Biomedical Research Core Facilities
Fall 2020 Newsletter
The Perelman School of Medicine is proud to support our integral research core facilities and research teams. Please stay safe and be well!
In this issue:

  • Virtual Cores Day - September 24th, 2020
  • Core Facilities Spotlight
  • Chemical and Nanoparticle Synthesis Core Facility
  • Comparative Pathology Core Facility - Penn Vet
  • Human Immunology Core Facility
  • OCRC Tumor BioTrust
Virtual Cores Day - September 24th, 2020
We are delighted to report that ~60 core facilities across CHOP, Penn, and Wistar participated in the first ever virtual version of this event, attended by more than 300 people.

While we hope circumstances permit return to an in-person event next year, in the meantime we encourage you to visit the link below for a full index of PSOM Cores Day video presentations.

The Penn Chemical and Nanoparticle Synthesis Core (CNSC) is excited to announce the availability of Site-Specific Antibody Labeling Services. The CNSC is offering a service to conjugate customer-provided antibodies with a wide range of labels, including biotin, fluorescent dyes, and oligonucleotides. Site-specific antibody labeling ensures no interference with antibody binding and can improve the performance of immunoassays. The benefits of site-specifically labeled antibodies are enabled by the conjugation technology developed by AlphaThera. Read more about the technology here:

Some applications supported by our antibody labeling service include:

  • ELISA: SIte-specifically label your antibodies with Biotin and achieve ELISA that is up to 10x more sensitive. For Direct or Sandwich ELISA.
  • Click-Chemistry: Label your antibodies with Azide or DBCO for copper-free click chemistry.
  • Nanoparticle / Surface Immobilization: Assure homogeneous surface immobilization and orientation of your antibodies on surfaces, including gold surfaces with Thiol-Antibody conjugations. Also support His-tag and GST-tag conjugations.
  • CUT&RUN (Improved ChiP-Seq): Covalently conjugate MNase directly to antibodies and use for the CUT&RUN assay or other cell digestion assays. Epigenetic mapping is vastly improved with oYo-Link MNase. Low cell counts yield high DNA enrichment results
  • Single-Cell / iPCR with DNA-Antibody Conjugates: Site-specifically attach Oligonucleotides to your antibodies for various applications. Our conjugations support ss and ds Oligos ranging from 20-80 base pairs.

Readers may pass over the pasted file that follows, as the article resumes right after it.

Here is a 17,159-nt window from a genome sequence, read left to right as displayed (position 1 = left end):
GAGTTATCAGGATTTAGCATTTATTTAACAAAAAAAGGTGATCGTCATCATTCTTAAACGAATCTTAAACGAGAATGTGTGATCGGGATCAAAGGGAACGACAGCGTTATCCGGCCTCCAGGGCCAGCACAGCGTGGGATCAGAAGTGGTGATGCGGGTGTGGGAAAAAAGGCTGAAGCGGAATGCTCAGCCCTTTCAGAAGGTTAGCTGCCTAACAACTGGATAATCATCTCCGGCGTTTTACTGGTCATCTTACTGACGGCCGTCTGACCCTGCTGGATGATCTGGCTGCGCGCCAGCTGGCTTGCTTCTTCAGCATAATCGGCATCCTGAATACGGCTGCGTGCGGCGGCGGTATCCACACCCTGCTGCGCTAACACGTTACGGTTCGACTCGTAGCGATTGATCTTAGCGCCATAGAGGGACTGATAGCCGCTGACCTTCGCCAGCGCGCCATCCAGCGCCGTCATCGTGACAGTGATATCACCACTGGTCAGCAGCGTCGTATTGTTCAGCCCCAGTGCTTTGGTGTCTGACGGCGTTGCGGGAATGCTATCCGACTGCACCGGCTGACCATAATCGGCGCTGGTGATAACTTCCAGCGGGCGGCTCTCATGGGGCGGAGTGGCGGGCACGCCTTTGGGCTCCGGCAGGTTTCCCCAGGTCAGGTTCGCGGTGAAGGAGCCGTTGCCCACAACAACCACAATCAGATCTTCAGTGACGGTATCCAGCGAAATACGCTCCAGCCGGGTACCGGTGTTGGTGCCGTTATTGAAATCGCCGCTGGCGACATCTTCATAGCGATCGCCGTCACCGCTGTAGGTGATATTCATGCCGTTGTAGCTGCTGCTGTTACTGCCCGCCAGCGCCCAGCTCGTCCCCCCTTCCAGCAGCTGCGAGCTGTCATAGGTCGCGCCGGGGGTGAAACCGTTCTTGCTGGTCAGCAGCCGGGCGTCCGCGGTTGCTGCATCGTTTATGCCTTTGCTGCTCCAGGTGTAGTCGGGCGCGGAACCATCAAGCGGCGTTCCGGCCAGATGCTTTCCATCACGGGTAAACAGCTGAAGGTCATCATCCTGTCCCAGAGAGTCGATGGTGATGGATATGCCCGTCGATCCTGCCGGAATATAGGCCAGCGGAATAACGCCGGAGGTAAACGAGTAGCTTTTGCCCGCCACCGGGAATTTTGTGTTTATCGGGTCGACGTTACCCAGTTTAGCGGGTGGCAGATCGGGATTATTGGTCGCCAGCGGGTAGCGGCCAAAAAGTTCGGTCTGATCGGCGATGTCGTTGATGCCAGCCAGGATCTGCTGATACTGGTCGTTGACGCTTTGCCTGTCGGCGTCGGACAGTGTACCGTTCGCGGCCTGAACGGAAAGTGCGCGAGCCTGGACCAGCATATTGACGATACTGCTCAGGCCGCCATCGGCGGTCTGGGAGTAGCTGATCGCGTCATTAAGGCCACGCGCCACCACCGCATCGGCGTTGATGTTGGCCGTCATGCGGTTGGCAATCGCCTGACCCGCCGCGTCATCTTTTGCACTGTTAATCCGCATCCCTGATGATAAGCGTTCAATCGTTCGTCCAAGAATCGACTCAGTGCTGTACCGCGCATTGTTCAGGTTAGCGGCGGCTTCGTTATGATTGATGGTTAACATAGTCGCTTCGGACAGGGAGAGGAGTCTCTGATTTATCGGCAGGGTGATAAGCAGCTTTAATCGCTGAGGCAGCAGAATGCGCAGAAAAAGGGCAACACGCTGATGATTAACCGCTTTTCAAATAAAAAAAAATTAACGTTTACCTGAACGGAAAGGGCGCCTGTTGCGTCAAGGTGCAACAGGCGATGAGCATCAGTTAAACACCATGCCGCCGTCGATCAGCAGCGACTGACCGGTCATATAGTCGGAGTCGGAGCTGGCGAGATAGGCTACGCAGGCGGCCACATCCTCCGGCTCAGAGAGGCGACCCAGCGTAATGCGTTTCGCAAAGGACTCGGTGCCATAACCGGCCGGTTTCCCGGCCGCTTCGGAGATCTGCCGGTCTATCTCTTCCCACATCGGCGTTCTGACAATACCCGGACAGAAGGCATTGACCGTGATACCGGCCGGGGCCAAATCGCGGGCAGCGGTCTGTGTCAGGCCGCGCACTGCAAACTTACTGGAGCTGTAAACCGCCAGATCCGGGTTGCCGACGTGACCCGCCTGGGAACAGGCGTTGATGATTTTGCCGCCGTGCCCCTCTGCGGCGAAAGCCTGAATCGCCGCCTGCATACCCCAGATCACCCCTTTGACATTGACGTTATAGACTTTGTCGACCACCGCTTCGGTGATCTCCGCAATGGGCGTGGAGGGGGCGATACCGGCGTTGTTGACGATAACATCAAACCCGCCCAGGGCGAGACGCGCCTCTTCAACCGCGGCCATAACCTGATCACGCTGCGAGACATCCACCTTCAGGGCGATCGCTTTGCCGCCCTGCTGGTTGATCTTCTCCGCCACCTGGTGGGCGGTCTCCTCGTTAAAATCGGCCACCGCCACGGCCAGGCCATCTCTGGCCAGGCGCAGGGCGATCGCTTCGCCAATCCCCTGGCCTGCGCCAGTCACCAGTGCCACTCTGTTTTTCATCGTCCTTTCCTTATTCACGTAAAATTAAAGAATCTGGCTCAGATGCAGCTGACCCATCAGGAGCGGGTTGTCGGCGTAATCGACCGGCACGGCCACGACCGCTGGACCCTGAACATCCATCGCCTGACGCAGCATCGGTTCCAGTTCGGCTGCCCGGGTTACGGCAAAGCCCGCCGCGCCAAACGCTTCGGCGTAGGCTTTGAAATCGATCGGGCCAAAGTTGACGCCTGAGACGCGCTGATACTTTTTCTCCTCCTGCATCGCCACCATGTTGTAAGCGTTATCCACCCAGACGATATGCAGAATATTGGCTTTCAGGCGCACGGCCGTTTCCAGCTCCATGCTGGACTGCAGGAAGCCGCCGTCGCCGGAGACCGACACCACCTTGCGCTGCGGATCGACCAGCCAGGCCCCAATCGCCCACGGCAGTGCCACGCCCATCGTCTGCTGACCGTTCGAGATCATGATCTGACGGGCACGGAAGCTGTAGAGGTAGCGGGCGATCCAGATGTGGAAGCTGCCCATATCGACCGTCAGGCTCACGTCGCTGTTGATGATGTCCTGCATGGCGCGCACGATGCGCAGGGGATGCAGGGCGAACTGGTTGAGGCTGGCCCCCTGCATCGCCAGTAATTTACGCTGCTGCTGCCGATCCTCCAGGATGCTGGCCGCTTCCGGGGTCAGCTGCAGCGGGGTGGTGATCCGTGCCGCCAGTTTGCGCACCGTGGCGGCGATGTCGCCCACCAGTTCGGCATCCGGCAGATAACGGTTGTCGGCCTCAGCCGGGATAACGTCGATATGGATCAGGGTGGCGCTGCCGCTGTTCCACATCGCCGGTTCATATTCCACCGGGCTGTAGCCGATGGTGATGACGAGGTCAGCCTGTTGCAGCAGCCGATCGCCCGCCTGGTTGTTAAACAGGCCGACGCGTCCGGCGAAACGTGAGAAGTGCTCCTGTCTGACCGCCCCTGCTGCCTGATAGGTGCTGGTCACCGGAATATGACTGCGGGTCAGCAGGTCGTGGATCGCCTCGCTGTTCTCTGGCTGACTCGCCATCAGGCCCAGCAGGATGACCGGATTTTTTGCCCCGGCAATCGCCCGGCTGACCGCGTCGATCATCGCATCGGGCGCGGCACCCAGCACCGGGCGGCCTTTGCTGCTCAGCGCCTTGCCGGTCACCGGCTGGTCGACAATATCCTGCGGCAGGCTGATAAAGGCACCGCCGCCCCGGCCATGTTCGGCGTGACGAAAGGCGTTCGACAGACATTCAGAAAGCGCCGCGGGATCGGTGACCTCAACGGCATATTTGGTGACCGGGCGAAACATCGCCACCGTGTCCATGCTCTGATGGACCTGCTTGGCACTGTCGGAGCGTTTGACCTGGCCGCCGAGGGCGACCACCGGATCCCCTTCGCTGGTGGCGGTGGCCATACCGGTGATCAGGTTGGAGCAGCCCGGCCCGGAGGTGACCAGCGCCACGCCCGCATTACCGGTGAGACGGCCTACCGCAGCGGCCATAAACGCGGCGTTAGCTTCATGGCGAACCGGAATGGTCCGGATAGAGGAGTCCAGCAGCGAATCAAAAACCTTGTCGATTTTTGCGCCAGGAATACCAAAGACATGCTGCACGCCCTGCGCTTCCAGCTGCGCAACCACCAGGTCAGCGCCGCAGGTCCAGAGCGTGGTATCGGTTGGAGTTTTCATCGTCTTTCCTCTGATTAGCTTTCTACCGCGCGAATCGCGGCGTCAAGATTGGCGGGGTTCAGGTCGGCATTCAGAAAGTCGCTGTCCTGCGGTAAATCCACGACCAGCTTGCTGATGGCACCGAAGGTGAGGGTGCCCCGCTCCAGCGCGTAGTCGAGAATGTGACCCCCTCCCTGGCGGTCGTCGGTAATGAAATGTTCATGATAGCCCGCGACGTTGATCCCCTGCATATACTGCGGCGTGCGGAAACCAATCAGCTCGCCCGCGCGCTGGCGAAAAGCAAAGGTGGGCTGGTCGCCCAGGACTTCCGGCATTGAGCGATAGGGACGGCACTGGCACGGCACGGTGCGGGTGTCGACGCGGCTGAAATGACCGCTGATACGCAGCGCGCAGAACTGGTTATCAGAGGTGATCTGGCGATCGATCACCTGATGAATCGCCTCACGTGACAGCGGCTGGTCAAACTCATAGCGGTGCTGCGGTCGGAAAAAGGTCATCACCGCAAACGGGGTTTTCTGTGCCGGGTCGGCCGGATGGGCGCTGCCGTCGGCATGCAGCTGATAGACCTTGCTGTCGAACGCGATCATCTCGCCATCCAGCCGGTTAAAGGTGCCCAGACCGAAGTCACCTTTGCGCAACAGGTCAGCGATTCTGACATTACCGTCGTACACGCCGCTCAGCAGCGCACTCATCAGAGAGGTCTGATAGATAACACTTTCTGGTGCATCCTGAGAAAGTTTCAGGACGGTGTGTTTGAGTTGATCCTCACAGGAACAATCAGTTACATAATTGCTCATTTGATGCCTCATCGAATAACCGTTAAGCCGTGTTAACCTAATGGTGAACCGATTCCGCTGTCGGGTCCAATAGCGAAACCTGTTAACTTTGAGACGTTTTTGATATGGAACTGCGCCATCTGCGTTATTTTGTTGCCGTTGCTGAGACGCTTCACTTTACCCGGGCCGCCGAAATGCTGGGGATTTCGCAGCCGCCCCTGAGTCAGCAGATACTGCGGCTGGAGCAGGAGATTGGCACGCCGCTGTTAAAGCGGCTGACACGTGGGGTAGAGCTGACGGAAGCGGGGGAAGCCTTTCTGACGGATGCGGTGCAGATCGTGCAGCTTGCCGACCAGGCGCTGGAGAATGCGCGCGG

Reach out to the CNSC core for more information and questions about antibody compatibility, pricing, and orders. We look forward to serving your antibody conjugation needs.

Penn Vet’s Comparative Pathology Core (CPC) offers state-of-the-art pathology services to enhance the important biomedical research on campus. Our immunohistochemistry service utilizes an automated staining platform (Leica BOND RXm) for chromogenic IHC, immunofluorescence or in situ hybridization on paraffin-embedded or frozen tissue sections and cytological preparations. The CPC has numerous in-stock optimized antibodies for mouse and other animal tissues, as well as the ability to work-up novel antibodies for investigators. Recently, pathologists in the CPC assisted Dr. Nicola Mason by determining the IHC binding profile of two novel antibodies, using a custom built tissue microarray for the high-throughput screening of normal and target tissues (Haran KP et al. Generation and Validation of an Antibody to Canine CD19 for Diagnostic and Future Therapeutic Purposes. Vet Pathol. 2020 Mar;57(2):241-252. doi: 10.1177/0300985819900352. PMID: 32081102; PMCID: PMC7462180). 
Investigators can utilize the CPC Complete Pathologic Assessment for comprehensive animal model examinations, including autopsies (with gross pathology and organ weight) and histopathological examination of genetically engineered or test article-treated mice and matched controls. For example, The CPC provides thorough pathological investigations of animal models to help interpret efficacy and potential on- or off-target toxicities of specific CAR-T cell products and help to provide preclinical data to guide clinical trial design (Lee J, Lundgren DK, Mao X, Manfredo-Vieira S, Nunez-Cruz S, Williams EF, Assenmacher CA, Radaelli E, Oh S, Wang B, Ellebrecht CT, Fraietta JA, Milone MC, Payne AS. Antigen-specific B-cell depletion for precision therapy of mucosal pemphigus vulgaris. J Clin Invest. 2020 Aug 20:138416. doi: 10.1172/JCI138416. PMID: 32817591).